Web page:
Round 7, Pick 24 (245) Clayton Fejedelem S 6'1" 200 Illinois 5.1

    Pick Analysis: Fejedelem has obvious deficiencies in coverage but he's a tackling machine who can bring the wood. He'll need to make his mark on special teams to come out of camp a member of the Bengals 53-man roster. --Mark Dulgerian
     
  9. RaiderJF

    RaiderJF Well-Known Member

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    Agree. They've been doing this shit for the last several years getting great value for their picks... the result is arguably the deepest roster in the league. When other teams have struggled to even get two quality cbs on the field, they had 4 high quality cbs last year. Depth thoughout the roster. Unfortunately, no longer the Bungles...
     
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  10. TheMadStork

    TheMadStork WIN THE DOWN!

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    Not impressed. Let me know when they win a playoff game.
     
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  11. Madturk

    Madturk Football Guru

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    QFT
     
  12. eleven

    eleven Well-Known Member

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    Why the fuck can Cincinnati not win a playoff game in 7 (seven) tries?

    It can't be just Dalton. I don't buy that.
     
  13. RaiderNorth

    RaiderNorth Well-Known Member

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    1(14): Karl Joseph, S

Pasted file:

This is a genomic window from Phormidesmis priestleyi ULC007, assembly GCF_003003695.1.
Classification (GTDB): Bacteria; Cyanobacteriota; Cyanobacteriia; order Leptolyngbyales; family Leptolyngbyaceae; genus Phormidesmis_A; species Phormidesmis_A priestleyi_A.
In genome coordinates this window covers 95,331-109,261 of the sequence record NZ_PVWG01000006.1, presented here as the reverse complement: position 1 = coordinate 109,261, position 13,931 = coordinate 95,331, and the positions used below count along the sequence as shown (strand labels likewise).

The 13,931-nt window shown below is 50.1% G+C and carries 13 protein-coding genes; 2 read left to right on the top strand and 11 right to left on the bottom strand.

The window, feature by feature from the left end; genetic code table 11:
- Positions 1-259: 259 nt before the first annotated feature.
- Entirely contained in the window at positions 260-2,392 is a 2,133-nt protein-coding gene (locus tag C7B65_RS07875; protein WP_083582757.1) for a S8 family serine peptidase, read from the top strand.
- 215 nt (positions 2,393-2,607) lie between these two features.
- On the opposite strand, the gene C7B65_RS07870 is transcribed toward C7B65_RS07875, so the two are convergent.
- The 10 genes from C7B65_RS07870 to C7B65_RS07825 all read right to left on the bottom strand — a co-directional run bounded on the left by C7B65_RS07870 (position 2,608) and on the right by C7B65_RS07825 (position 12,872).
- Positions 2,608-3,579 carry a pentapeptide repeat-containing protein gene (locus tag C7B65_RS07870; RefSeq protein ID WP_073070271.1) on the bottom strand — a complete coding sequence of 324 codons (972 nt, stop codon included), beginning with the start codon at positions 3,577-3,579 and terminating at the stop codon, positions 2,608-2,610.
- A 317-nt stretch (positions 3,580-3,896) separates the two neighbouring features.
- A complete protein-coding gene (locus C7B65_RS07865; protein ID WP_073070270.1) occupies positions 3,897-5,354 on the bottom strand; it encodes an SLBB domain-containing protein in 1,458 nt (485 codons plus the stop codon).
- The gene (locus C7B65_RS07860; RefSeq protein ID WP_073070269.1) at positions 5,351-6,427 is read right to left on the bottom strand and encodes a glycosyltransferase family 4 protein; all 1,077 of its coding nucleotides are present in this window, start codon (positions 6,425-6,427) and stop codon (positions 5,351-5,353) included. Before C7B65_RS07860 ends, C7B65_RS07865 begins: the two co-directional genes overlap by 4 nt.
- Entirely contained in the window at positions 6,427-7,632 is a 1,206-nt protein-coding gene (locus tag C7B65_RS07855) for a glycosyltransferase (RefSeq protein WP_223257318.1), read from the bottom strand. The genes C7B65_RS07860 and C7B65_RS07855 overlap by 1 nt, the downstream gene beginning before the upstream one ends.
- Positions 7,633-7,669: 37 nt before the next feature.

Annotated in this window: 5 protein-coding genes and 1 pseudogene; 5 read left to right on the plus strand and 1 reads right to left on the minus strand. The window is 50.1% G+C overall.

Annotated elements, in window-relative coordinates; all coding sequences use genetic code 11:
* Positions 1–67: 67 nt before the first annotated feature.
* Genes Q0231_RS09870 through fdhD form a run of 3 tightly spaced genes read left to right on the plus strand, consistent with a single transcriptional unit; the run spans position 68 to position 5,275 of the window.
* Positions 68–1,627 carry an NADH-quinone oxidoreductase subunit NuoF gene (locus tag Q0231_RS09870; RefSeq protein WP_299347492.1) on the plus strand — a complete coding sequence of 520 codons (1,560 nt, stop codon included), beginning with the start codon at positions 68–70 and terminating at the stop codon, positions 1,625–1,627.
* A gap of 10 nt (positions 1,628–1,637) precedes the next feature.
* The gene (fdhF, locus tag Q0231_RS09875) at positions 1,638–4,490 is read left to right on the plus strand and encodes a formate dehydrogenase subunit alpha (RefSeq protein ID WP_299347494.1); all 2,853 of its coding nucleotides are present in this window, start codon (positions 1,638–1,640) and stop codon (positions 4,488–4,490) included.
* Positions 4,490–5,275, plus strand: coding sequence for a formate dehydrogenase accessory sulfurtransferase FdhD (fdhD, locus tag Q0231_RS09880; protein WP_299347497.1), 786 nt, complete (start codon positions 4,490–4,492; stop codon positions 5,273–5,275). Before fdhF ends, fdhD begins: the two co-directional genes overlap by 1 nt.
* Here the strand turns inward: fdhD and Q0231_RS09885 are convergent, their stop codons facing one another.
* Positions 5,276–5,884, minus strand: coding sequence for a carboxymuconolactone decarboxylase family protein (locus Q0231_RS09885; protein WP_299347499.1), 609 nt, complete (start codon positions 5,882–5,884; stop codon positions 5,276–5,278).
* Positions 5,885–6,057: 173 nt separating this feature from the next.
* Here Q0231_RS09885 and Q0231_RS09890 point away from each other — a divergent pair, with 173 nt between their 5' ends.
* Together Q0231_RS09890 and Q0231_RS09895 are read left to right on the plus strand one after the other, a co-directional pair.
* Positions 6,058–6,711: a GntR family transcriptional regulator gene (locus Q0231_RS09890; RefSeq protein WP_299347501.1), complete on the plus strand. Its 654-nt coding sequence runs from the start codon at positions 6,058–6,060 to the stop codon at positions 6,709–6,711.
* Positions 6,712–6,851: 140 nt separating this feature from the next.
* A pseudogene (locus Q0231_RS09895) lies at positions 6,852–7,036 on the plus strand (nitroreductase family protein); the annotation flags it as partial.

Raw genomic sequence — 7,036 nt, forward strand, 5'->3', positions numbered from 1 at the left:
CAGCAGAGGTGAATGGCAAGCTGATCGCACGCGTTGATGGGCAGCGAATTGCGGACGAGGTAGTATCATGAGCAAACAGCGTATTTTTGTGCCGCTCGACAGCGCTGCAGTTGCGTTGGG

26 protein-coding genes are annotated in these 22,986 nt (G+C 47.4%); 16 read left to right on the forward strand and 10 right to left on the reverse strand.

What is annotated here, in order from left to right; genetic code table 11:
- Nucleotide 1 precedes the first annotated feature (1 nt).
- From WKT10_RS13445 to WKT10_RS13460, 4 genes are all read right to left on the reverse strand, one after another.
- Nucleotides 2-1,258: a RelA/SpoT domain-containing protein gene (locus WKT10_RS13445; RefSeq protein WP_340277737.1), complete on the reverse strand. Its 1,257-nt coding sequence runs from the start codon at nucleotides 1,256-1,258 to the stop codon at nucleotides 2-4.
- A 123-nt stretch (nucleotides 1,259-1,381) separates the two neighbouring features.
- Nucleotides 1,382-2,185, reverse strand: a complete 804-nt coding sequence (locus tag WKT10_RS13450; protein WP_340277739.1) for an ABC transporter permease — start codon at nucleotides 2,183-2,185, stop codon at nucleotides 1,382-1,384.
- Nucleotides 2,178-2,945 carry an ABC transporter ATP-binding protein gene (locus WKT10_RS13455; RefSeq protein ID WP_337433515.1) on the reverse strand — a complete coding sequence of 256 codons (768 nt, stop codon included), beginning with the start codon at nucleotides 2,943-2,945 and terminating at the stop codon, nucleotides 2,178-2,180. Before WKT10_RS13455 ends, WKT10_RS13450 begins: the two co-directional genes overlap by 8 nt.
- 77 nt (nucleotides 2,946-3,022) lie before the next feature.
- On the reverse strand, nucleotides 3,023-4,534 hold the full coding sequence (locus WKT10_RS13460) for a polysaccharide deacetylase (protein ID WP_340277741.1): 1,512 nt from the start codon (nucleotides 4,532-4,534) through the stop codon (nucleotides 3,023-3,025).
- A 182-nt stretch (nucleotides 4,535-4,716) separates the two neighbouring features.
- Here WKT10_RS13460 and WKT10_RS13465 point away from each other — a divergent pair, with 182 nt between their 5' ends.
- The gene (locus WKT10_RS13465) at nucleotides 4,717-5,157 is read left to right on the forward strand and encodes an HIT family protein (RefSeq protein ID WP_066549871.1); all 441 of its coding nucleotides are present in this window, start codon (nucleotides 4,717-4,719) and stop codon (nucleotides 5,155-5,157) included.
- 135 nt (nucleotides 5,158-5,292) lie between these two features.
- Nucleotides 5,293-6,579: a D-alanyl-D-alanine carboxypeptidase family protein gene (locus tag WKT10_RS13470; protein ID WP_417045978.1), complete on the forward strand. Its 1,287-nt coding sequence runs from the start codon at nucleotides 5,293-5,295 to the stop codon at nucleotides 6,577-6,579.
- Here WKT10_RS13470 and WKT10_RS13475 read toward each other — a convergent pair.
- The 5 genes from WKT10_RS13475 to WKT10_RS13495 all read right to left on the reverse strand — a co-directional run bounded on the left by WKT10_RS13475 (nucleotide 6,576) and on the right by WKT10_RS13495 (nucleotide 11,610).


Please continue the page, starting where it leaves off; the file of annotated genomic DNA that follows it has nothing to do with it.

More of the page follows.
2(44): Jarran Reed, DT
    3(75): Nick Vigil, ILB
    4(114): Pharoh Cooper, WR
    5(143): DeAndre Washington, RB
    5(154): Joe Haeg, OT
    6(199): Maurice Canady, CB
    7(235): Vadal Alexander, OG
     
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  14. eleven

    eleven Well-Known Member

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    I'm seeing most peeps not on board with the Connor Cook trade.

    If Dixon is better than Washington it wasn't worth it. We'll find out pretty quick.
     
  15. Sleet

    Sleet #2017: Get 'er done Red

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    Dixon doesn't have Washington's straight-line speed but has more wiggle/better jump cut. Most expect that Dixon will be better. I think the better question is whether Washington will be a good NFL RB and better than Murray.
     
  16. godeep811

    godeep811 It's time to win again

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    I'm reading a recent Sports Ilustrated on the 2011 draft. It states "the 2011 NFL draft will do down as the most talent laden-maybe the most. Already, nine if the first 11 picks have been selected to a Pro Bowl, more than any other from the modern era draft ..."

    Makes me sick...
     
  17. eleven

    eleven Well-Known Member

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    why? We weren't going anywhere anyway.
     
  18. godeep811

    godeep811 It's time to win again

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    Raiders could have at least had a first rounder
     
  19. RaiderJF

    RaiderJF Well-Known Member

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    Red's done a good job in making up for others blunders in that draft... Looks like we now have A Smith as our first rounder and Hudson as our second rounder from that draft class.
     
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  20. BigTron

    BigTron Well-Known Member

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    #14 - K.Joseph - I wanted Rankins here. Nkemdiche was too risky.

    #44 - M.Alexander - feisty slot CB (Spriggs considered)

    #75 - Javon Hargrave - 3-tech

    #114 - Tyler Ervin - RB/KR

    #143 - Jordan Howard - RB

    #154 - Josh Forrest - ILB

    #194 - Daniel Braverman - SWR

    #234 - Vadal Alexander - RG